Technical Nuggets: Calm Surfaces Can Hide Troubled Depths
The Big Picture
The Fed had been talking about raising interest rates, but now those look like empty words, given the dismal 38,000 new jobs created in May. And that the market is taking that in stride is unsettling. If the central bank does raise interest rates at its upcoming June meeting, investors could hit the sell button in fear that higher rates will tip the already sluggish economy into recession. And if it leaves interest rates unchanged, traders may worry that the economy is so fragile the Fed is concerned about snuffing out what little life that’s left in the economy, and hit the sell button anyway.
The S&P 500 (SPX), as we pointed out in our May 23 column, topped out on May 21, 2015 at 2130.82, and has since failed six times to rise above that key chart point, once again stalling just below 2100 on the close of trading for June 3. This suggests a lack of conviction for the bulls but doesn’t tell us much more than that. It certainly doesn’t give the bears an all clear to sell the market short, unless it turns out that June 3 was the top, which remains to be seen.
Figure 1 – The S & P 500 (SPX) is still trading near the 2100 area.
Here are some key points:
- The S&P 500 is still stuck in a trading range from 1843 to 2130.
- SPX is still above its 20, 50, and 200-day moving averages (red line). This indicates that the market is in a short term, intermediate term, and long term up trend. If SPX can get above 2130 it would be a sign of significant upward momentum. This would change our cautious stance.
- However, the market’s technical picture and investor complacency is a worrisome combination. You can see it in the On Balance Volume Indicator (top panel of SPX chart, above) and you see it in the Ulcer Index (UCI) in the lower panel. Both indicators are flat; which is a sign that the market’s upward momentum is stalling even as investors seem not to care.
To summarize, the S&P 500 may continue to grind higher in the short term. But unless some technical indicators change, upside momentum is starting to show enough weakness to keep us cautious.
Sector Spotlight: Small Stocks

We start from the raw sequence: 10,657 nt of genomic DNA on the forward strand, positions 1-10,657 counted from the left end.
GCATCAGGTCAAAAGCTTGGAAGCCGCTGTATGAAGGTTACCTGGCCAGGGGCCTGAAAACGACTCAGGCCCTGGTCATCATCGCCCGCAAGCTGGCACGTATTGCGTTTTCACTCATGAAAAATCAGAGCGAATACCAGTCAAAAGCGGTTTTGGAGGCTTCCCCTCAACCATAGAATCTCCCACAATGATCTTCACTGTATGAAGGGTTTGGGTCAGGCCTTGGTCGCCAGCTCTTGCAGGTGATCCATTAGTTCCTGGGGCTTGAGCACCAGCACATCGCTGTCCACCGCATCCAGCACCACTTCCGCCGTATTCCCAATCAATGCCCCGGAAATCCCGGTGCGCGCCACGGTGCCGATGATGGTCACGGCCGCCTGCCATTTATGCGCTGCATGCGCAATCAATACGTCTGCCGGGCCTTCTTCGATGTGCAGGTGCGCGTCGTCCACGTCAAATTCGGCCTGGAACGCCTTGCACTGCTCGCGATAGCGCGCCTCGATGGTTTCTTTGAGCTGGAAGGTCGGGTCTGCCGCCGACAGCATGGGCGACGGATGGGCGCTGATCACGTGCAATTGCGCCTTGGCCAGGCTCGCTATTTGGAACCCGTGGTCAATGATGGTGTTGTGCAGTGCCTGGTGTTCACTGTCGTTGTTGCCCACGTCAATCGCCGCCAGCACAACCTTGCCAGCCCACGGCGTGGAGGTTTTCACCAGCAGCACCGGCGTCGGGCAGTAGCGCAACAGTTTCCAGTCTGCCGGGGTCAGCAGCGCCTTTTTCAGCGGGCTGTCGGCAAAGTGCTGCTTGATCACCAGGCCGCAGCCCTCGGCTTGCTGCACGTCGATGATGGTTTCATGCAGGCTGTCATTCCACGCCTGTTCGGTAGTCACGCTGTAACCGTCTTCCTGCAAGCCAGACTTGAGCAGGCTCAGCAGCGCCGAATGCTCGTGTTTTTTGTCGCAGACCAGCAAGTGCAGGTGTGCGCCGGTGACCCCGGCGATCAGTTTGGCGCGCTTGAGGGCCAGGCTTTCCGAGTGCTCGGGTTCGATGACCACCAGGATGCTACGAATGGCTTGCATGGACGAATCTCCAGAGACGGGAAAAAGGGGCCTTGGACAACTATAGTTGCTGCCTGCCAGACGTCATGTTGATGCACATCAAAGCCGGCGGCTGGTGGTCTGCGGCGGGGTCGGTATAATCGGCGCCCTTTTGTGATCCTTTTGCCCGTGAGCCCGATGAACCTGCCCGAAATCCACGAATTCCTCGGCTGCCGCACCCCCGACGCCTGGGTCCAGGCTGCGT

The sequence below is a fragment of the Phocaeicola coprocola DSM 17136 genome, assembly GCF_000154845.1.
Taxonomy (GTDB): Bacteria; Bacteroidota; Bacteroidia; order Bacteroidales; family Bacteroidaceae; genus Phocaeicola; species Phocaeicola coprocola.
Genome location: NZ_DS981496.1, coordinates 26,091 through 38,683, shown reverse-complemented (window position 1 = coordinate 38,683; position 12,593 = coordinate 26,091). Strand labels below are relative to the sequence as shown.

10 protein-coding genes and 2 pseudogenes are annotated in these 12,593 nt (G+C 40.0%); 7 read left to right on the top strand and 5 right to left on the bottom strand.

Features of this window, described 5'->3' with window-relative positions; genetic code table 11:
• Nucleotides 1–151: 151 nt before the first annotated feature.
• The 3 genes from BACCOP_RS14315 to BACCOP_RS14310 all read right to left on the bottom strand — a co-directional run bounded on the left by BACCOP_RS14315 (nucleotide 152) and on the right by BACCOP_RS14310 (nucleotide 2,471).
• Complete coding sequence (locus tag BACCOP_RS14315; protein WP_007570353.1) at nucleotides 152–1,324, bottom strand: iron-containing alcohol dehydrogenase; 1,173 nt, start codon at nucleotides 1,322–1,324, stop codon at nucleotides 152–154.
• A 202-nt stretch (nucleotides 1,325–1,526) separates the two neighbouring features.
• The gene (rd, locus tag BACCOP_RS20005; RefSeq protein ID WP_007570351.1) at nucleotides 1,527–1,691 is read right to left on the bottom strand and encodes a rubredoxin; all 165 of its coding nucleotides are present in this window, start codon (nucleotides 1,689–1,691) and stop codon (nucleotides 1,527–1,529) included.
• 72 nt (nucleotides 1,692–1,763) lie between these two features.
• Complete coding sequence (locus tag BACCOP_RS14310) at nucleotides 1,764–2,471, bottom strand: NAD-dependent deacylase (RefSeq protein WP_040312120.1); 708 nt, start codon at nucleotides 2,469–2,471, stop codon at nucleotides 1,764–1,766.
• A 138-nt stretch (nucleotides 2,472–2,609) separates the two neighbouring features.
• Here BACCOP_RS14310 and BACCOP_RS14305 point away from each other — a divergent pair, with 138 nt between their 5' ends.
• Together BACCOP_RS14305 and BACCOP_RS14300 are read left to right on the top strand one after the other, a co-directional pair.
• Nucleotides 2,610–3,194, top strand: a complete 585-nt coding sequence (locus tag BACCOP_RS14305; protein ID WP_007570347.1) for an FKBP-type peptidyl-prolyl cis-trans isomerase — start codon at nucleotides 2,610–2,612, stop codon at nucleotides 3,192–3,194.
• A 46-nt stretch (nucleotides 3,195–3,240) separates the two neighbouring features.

And while the S&P 500 marks time, investors are putting money into the smaller stocks of the Russell 2000 Index (RUT). Figure 2 shows how the small stocks have broken above the resistance line around 1150, which goes back to February 2015. In fact, the small stocks have gained nearly 8% since the mid-May bottom compared to 3.5% by the S&P 500 over the same period.
Figure 2 – The Russell 2000 Index (RUT) is outperforming the S & P 500.
You can interpret this scenario of out-performance by the small stocks over large stocks in two ways. One way is to see it as a positive as small stocks are a higher growth sector and investors are bullish when they put their money into growth stocks. Another way is to see a rally in small stocks as the last gasp of a bull market. It’s not certain which way things will break, but in a bull market that’s nearly eight years old, the odds may favor the second interpretation. Making this more plausible is the fact that even with the recent rally in the Russell 2000, the small stocks are still 10% away from their June 2015 highs. If the S & P 500 is a sign of calm waters, then maybe the Russell 2000 is a sign of potential trouble ahead as it is unlikely to confirm a new high in the S & P 500 in the near term. If the S & P makes a new high but the small stocks don’t confirm it within a reasonable amount of time, it would be considered a negative technical divergence. Divergences usually lead to a change in the current trend. And in this case, such a divergence would likely preceded a decline in the overall market.
We may be wrong, but the odds seem to be in favor of the market being closer to a significant top than to a refreshing set of new highs. Time, of course, will tell.